Fig. 1.

The addition of a policy component to the existing GIFT structure in order to accommodate real-time agent functionality.

Fig. 2.

Addition of a policy component shown in greater detail within an instructional module (pedagogical policy)

However, as agents and agent-based practices are added to GIFT, a manner of representation is needed, this is especially prevalent for a changing structure over time, such as when a policy is learned for a specific class of users over a large series of interactions. A manner of autonomously changing system behavior can be added through the addition of a policy component as an overlay to the module. In this manner, the initial module configuration (via various configuration files) can be referenced in mutable policy, changed in the presence of new data, and de-conflicted in the event of conflict. The addition of this type of policy information enables additional features and functions to be supported. Examples of these behaviors for specific model instantiations are presented in Table 1.
Table 1.

Listing of modules, example module policies, and data sources for model updates

Module

Policy example

Cause for alteration

Domain module

Selection of instructional tactic, selecting a shorter segment instead of a longer one

Time available for student

Domain module

Generation of an after action review (AAR) as part of a sequence of content

Student actions

Learner module

Prediction of student state, based on difficulty of concepts (mined from previous example)

Updated assessment of individual student, classroom, or introduction of new data source

Pedagogical module

Selection among conflicting instructional policies (“hint” or “prompt”)

Varying observed effects dependent on authored quality

4 Offline Agents and Services

In contrast to online agents which perform as part of the real-time decision loop for managing instructional decisions and delivery, there is a need for offline agents and services. The factors driving the need for an offline agent or service include output that takes too much time to produce in real-time, the size of the instructional decision is larger than a single time-step, a need to reach back to an alternative data source, or output that is appropriate for multiple online modules.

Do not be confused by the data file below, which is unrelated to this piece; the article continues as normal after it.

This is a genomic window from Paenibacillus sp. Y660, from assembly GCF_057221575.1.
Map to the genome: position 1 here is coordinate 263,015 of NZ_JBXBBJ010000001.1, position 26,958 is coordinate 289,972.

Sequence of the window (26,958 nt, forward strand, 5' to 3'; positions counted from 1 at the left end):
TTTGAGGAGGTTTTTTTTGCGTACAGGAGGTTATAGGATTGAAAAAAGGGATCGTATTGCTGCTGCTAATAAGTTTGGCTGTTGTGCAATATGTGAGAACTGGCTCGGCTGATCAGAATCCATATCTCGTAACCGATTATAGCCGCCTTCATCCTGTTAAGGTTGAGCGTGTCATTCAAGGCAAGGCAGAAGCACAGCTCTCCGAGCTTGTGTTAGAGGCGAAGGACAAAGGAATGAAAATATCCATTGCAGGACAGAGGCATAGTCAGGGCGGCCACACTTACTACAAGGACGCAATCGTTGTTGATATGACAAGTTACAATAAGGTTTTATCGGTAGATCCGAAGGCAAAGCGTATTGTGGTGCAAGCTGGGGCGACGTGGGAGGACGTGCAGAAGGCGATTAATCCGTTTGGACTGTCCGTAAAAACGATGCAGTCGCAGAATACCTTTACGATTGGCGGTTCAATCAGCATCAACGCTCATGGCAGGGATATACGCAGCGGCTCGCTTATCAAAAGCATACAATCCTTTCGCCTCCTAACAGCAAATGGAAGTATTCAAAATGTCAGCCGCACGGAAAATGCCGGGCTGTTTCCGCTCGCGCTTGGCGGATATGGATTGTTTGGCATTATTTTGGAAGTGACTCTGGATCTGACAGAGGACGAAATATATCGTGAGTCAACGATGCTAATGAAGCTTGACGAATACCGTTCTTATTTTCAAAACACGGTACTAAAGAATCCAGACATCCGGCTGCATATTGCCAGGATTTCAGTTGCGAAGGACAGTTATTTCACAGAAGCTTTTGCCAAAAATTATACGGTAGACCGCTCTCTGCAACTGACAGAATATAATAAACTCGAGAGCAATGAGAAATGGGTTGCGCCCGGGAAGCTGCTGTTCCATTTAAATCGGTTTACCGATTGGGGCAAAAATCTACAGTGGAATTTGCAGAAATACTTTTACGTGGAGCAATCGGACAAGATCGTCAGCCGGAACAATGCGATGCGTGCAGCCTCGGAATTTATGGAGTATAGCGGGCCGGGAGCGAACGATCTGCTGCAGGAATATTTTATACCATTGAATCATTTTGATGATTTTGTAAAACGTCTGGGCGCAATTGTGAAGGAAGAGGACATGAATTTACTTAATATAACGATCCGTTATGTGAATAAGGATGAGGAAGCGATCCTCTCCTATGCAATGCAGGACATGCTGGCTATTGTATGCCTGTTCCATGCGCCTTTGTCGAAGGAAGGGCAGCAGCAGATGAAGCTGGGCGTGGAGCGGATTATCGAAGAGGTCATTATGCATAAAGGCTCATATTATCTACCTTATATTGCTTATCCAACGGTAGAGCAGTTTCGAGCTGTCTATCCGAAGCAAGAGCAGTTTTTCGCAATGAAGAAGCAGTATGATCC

The expansion of the GIFT architecture shown in Fig. 1 allows for a single policy which links to other policy components in other modules. As an example, a policy of “progressive mastery” (teaching one concept to mastery, then moving to the second concept) can be linked across the pedagogical and domain modules in order to coordinate instruction. Such a policy would require components to be present in both of the key areas, initialized at runtime, and have a communication component for synchronization. This policy add-on enables two core functionalities: switching policies based on observed results, and having policies based on multiple module functionality. This addition of a policy component, although simple, provides significant capability.

4.1 Functions and Features

The Advanced Distributed Learning (ADL) group has put together a number of technologies for providing underlying standards for the next generation of intelligent tutoring systems. Some examples of the offline services offered by agents include items such as the Learning Registry, which is an indexing service which extends to a number of publishers for the point of being able to integrate content, as a reusable learning object, into various learning systems. On top of this layer, it is anticipated that offline agents can be constructed to provide additional information on the content (e.g. metadata, paradata, learning object descriptors) or to provide content-matching services between the users and the content. The accumulated products of these offline agents would have be available to the online services and agents such that online services could make use of them. As new offline agents are developed to provide new products, online ITS agents would simply require new policies to enable them to make appropriate use of those new products.